I want to start by sincerely wishing all my Hindu, Sikh, Jain, and Buddhist friends who celebrated Diwali yesterday a very joyous holiday! For those who may not be familiar with Diwali, it is a holiday celebrated by more than a billion people around the world. It is called the “Festival of Lights” and celebrates the victory of light over darkness, of good over evil.

According to Britannica, “During the festival, diyas are lit and placed in rows along the parapets of temples and houses and set adrift on rivers and streams. Homes are decorated, and floors inside and out are covered with rangoli, consisting of elaborate designs made of colored rice, sand, or flower petals. The doors and windows of houses are kept open in the hope that Lakshmi (Hindu goddess of wealth and good fortune) will find her way inside and bless the residents with wealth and success.”

I first started to develop a strong interest in studying major world religions more than 20 years ago when I had the opportunity to attend one of the World Economic Forums in Davos, Switzerland with more than 2,000 leaders around the world. As part of the Forum, there were a series of panels on multiple issues including global economic and political issues. One of the panels that caught my attention was on the fundamental beliefs of different religions. The panel consisted of very senior global leaders of seven religions. As each religious leader described his or her fundamental beliefs, I was struck by the fact that the great majority of their beliefs were shared by all of the panelists: treating one another with respect, the “golden rule,” and not harming one another. At the conclusion of the panel, I asked several of them my fundamental question: If as human beings we hold many of the same beliefs, why do we focus so much attention on our differences rather than on what we share in common?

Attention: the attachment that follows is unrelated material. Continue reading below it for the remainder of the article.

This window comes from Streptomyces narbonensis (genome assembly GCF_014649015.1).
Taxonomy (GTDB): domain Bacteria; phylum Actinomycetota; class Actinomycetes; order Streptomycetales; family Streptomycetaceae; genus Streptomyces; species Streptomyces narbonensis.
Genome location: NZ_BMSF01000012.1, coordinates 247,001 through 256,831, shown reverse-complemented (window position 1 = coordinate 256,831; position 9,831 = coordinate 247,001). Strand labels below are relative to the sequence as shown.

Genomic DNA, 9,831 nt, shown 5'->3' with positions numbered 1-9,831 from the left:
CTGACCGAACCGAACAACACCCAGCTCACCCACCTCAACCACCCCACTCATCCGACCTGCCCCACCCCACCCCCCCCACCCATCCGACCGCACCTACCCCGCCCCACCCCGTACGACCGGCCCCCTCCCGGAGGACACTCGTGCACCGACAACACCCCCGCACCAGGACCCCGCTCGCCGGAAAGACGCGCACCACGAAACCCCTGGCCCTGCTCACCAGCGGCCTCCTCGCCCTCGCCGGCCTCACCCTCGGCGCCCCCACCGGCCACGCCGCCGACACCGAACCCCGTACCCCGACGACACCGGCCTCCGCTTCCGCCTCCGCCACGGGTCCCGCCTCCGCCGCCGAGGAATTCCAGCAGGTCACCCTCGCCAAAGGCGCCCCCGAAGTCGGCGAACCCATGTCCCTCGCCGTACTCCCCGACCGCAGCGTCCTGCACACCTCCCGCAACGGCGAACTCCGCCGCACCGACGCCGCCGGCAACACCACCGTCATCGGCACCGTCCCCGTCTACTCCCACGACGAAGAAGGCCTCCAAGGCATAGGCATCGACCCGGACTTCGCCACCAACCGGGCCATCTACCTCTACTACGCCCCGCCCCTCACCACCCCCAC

The answer I essentially received from everyone on the panel was that most people spend virtually no time understanding the beliefs of others. It was then that I realized that the key is to minimize assumptions and truly understand what each person believes and why they believe it. It was then that I started to repeat my favorite quote from St. Francis almost daily, “I seek to understand before I am understood.”

Given the terrible ongoing crises in the Middle East, Ukraine, and other places around the world, the need for us as a global community to strive for and pray for the triumph of light over darkness, of peace over conflict, is more important than ever. I truly believe if we took the time to understand what each of us believes and why, the world would be a much better place, with potentially less hatred and fewer wars. I realize that this may sound idealistic and optimistic. However, it strikes me as one of the best ways to make progress in a world reeling in pain.


Photo by Udayaditya Barua on Unsplash